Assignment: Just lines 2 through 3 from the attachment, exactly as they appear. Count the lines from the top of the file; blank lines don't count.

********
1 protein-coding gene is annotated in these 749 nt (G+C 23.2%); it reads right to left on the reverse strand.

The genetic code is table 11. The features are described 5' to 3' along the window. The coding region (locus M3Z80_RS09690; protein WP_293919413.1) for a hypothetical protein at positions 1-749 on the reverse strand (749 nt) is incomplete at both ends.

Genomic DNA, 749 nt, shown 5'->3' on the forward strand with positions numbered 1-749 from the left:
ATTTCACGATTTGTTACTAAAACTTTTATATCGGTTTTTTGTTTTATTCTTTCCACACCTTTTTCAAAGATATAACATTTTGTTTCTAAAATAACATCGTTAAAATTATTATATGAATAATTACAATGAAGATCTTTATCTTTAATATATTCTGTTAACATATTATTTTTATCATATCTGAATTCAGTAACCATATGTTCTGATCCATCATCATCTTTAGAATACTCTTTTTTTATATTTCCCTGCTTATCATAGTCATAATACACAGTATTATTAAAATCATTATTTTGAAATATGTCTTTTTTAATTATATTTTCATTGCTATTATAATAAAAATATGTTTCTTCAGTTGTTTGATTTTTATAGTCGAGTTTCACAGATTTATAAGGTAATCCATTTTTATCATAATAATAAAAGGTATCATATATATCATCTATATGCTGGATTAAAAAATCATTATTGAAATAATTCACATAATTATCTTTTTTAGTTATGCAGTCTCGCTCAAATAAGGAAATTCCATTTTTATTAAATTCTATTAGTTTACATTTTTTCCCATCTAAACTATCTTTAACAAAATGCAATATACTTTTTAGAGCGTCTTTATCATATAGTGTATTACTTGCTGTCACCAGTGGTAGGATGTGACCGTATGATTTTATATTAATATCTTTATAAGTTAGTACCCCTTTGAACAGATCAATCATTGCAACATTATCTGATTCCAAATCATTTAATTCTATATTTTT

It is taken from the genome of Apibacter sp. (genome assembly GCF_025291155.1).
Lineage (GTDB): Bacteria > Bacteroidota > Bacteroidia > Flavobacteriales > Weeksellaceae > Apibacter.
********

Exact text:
The genetic code is table 11. The features are described 5' to 3' along the window. The coding region (locus M3Z80_RS09690; protein WP_293919413.1) for a hypothetical protein at positions 1-749 on the reverse strand (749 nt) is incomplete at both ends.

Genomic DNA, 749 nt, shown 5'->3' on the forward strand with positions numbered 1-749 from the left: